PeopleScout Jobs Report Analysis – January 2018

The Labor Department released the January jobs report with higher than expected job gains and accelerating wage gains.

The Numbers

200,000: The U.S. added 200,000 jobs in January
4.1%: The unemployment remained at 4.1 percent
2.9%: Wages increased 2.9 percent over the past year

The Good

The 200,000 jobs added to the economy beat economists’ expectations for the first month of 2018. January marks the 88th consecutive month of growth for the economy. The unemployment rate has remained at the low of 4.1 percent since October 2017.
The biggest highlight in this report is the wage growth. Throughout 2017 many economists questioned what held back wages as the unemployment rate fell. Toward the end of the year, we noted that there were signals that wage growth could accelerate in 2018. January’s jobs report shows hourly wage growth of 2.9 percent, which is the highest since 2009, according to CNN. However, the New York Times warns not too read too strongly into January’s numbers because there have been short spikes at other points in the recovery from the Great Recession.

The Bad

The bad news in this jobs report isn’t immediately obvious, however the markets did fall Friday morning. The New York Times reports that this may be because January’s jobs report gives signs that future U.S. growth could be slower than expected.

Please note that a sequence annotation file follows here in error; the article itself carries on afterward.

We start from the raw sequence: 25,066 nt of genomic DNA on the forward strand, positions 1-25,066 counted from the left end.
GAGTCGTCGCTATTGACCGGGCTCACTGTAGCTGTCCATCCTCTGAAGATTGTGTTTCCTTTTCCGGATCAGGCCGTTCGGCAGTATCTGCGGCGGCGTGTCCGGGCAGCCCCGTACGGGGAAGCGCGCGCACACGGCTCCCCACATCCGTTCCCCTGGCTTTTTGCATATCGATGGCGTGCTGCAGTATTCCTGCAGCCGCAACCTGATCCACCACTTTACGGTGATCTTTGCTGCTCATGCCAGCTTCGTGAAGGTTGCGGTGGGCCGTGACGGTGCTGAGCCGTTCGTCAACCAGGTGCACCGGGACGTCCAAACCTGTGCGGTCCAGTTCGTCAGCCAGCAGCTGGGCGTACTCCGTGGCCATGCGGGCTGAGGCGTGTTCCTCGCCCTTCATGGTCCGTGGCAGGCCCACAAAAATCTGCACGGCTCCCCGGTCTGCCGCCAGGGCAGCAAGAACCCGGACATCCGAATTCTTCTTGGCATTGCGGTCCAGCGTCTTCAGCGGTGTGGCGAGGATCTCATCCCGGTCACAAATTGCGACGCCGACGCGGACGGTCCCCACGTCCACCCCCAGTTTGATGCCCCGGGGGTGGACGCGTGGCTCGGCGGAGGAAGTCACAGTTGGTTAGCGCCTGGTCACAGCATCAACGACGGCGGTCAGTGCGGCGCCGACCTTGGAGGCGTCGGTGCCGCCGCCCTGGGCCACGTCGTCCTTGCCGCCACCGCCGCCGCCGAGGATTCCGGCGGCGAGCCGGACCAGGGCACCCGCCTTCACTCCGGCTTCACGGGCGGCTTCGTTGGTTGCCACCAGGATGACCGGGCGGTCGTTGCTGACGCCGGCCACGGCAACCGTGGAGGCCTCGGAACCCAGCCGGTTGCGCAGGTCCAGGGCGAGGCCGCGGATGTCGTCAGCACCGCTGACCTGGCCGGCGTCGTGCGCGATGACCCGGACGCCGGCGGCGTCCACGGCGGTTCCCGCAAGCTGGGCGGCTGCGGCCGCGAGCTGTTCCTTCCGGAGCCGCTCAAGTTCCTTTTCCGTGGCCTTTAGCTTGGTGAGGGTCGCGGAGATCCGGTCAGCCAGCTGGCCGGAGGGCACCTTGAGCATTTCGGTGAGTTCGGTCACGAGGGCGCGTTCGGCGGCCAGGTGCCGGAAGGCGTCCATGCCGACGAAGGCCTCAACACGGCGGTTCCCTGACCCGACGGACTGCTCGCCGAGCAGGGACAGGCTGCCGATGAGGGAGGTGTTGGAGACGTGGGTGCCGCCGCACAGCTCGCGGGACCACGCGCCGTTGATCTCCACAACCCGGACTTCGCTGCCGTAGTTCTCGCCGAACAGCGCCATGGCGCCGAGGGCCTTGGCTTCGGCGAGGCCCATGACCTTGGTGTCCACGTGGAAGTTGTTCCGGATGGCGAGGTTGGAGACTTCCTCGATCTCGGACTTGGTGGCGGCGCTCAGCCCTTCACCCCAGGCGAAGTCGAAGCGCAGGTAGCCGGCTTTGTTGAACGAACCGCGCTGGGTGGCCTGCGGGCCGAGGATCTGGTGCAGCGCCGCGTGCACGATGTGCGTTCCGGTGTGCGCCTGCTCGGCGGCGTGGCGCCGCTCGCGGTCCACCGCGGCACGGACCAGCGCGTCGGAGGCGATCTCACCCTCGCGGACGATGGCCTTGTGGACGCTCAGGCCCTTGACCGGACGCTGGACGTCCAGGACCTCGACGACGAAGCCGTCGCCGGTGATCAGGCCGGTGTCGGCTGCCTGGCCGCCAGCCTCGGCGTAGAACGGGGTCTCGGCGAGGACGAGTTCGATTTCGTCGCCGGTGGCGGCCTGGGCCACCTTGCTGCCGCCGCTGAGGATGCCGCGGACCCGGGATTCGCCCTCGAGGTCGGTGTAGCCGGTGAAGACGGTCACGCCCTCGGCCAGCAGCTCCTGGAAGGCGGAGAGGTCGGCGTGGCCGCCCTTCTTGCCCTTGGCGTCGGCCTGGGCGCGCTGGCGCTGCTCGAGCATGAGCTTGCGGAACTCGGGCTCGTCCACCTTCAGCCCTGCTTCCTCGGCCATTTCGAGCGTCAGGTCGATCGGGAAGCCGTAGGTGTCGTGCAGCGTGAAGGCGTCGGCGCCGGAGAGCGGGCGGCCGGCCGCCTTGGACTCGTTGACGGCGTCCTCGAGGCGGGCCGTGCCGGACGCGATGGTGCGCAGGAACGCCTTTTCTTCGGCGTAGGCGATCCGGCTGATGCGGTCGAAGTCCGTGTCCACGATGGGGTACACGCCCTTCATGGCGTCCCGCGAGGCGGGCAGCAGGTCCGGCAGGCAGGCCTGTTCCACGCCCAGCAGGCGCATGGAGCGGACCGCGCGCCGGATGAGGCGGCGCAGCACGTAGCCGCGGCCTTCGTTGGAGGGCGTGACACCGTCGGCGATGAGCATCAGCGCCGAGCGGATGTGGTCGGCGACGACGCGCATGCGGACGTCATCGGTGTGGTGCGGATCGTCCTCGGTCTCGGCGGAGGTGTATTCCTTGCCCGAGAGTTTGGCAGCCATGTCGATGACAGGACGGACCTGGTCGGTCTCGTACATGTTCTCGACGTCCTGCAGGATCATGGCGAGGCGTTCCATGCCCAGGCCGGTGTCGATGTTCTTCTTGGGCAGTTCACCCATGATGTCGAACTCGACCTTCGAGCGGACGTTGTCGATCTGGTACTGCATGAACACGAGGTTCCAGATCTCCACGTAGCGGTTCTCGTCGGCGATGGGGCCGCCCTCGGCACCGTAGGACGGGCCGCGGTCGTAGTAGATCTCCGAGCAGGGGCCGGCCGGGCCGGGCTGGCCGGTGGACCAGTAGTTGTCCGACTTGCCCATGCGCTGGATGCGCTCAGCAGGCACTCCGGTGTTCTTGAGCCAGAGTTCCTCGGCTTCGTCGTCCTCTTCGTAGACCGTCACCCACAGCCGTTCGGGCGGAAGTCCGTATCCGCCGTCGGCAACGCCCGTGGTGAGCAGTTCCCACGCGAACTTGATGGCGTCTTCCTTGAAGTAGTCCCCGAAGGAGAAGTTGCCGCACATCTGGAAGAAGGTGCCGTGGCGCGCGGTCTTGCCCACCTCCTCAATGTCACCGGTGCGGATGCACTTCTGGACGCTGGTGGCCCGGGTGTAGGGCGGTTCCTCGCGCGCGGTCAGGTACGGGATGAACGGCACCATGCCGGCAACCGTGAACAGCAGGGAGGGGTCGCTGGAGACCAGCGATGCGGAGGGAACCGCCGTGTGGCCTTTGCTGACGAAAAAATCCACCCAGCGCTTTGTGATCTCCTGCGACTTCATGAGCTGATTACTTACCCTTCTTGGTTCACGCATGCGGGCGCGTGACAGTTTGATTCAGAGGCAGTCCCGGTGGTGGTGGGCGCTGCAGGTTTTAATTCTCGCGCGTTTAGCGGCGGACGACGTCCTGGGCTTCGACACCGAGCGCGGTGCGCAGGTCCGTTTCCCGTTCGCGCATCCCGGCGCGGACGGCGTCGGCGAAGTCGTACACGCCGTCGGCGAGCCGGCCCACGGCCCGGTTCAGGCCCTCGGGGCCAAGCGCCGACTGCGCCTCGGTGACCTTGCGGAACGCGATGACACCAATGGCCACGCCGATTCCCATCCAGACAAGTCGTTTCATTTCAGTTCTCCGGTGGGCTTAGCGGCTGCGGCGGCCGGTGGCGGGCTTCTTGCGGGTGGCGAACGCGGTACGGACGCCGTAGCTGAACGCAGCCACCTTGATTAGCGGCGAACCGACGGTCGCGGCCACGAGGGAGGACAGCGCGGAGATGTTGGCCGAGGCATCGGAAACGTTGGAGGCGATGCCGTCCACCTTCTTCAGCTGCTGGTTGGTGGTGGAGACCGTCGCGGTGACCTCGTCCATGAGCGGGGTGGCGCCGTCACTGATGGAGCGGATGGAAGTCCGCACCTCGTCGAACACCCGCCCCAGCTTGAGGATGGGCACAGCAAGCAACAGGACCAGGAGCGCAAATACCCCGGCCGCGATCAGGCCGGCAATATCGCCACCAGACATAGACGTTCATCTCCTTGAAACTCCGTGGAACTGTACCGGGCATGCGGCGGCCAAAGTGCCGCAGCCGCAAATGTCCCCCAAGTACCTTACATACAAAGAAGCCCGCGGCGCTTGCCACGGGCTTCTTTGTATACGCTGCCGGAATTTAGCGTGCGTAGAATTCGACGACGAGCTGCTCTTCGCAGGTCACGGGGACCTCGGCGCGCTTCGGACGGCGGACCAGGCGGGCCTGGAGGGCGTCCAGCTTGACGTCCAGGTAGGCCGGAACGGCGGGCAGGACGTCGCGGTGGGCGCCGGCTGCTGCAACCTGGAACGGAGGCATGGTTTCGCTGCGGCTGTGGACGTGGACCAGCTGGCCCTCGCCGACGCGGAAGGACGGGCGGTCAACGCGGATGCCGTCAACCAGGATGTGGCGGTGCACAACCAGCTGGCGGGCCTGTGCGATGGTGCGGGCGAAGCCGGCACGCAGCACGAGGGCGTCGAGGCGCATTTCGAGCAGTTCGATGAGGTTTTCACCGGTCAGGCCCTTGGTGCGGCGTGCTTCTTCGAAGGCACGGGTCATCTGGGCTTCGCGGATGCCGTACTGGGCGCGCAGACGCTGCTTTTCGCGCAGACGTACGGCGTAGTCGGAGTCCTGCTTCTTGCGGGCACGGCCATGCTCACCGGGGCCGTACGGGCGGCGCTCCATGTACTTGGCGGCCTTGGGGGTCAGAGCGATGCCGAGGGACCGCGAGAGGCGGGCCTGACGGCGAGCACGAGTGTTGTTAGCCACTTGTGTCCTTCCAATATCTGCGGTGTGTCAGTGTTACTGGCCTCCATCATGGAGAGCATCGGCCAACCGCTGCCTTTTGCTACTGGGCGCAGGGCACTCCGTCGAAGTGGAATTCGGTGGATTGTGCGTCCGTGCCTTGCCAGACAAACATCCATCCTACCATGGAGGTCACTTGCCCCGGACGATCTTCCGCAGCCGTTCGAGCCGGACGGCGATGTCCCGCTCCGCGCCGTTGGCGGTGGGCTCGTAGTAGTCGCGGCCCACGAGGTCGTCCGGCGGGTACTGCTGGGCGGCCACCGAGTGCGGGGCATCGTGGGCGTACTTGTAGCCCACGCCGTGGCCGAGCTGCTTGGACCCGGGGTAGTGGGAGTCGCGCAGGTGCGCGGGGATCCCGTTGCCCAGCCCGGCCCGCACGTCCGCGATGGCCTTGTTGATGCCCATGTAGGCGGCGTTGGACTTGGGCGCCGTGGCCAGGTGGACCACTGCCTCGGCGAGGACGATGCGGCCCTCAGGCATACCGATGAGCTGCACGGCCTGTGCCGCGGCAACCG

The Unknown

Heading into 2018, there are still questions about how the tax cut will impact the U.S. economy. Some employers have offered one-time bonuses to employees, citing the tax cut. Those bonuses are not counted in the hourly wage numbers in this report. According to the Wall Street Journal, that means that consumers have more purchasing power than the wage gain number reflects. Additionally, the increased tax savings could lead some employers to increase wages.

The Global Unemployment Report – Q3 2017

PeopleScout partnered with HRO Today to produce a quarterly summary of international unemployment metrics for key countries in North America, Latin America, EMEA and APAC, including highlighting the countries with the most highly skilled workers. This issue of the report focuses on Q3 2017.
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Post by David Barol